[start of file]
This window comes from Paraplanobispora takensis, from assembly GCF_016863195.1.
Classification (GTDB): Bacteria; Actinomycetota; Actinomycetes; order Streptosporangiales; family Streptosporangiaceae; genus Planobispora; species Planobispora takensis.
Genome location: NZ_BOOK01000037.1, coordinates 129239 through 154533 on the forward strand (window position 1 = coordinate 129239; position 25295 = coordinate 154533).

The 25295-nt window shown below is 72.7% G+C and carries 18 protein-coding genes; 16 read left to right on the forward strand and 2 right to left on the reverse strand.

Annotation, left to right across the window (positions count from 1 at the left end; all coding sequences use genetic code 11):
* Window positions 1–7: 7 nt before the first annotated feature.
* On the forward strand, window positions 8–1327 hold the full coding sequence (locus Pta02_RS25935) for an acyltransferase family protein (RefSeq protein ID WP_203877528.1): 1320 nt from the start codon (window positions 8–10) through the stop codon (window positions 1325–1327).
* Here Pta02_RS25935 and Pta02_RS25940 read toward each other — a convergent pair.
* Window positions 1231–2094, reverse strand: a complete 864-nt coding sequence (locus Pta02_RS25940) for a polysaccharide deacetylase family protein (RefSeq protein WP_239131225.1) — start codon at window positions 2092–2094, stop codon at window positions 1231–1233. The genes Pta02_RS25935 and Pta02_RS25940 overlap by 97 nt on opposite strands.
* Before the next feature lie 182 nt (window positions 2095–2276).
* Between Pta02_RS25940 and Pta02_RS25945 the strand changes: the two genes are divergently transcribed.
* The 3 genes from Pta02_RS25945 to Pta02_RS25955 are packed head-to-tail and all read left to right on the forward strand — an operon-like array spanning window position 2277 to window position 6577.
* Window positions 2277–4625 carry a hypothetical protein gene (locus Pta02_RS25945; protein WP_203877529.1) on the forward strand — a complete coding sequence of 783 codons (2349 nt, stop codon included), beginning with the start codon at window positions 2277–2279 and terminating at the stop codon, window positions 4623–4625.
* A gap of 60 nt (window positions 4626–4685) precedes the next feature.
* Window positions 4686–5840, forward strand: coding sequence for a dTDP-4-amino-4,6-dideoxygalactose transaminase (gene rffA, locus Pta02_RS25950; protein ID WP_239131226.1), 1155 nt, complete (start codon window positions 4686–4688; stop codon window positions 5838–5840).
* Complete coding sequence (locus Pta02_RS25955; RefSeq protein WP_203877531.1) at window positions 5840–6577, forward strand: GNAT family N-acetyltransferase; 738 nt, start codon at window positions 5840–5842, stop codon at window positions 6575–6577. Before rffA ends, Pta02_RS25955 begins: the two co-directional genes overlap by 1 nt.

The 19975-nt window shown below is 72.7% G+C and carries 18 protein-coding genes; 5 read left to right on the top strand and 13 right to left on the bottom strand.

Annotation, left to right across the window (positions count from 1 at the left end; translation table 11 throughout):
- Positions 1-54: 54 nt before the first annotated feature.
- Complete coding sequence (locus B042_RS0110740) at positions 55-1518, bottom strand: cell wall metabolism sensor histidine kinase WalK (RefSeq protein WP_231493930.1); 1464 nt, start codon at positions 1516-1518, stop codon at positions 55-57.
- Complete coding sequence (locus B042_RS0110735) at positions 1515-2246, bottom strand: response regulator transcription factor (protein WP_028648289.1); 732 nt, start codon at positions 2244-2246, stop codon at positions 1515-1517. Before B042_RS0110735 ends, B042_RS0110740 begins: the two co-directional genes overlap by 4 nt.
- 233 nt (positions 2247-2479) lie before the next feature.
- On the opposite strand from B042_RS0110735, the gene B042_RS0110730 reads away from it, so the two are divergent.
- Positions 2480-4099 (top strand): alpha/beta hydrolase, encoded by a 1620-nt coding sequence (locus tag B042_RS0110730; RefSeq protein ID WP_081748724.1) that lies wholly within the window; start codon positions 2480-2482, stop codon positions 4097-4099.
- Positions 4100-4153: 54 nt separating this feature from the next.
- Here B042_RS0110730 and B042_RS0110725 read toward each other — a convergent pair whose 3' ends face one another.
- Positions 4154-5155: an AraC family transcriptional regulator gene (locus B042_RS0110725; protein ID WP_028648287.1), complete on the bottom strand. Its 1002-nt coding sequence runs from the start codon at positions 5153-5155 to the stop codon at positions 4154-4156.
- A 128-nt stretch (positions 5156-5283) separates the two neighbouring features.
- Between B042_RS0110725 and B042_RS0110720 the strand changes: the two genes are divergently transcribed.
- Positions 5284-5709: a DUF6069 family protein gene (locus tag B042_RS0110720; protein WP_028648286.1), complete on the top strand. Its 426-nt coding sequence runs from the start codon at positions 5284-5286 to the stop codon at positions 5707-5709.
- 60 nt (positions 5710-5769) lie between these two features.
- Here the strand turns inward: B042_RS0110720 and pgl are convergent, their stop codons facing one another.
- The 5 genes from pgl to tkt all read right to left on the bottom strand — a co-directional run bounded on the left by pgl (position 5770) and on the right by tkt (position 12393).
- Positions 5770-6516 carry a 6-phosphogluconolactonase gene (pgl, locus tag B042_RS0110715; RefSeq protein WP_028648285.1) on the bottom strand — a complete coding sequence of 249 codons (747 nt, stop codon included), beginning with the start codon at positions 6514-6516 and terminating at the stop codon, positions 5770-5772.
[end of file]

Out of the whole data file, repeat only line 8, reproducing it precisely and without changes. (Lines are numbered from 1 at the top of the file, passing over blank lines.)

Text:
* Here Pta02_RS25935 and Pta02_RS25940 read toward each other — a convergent pair.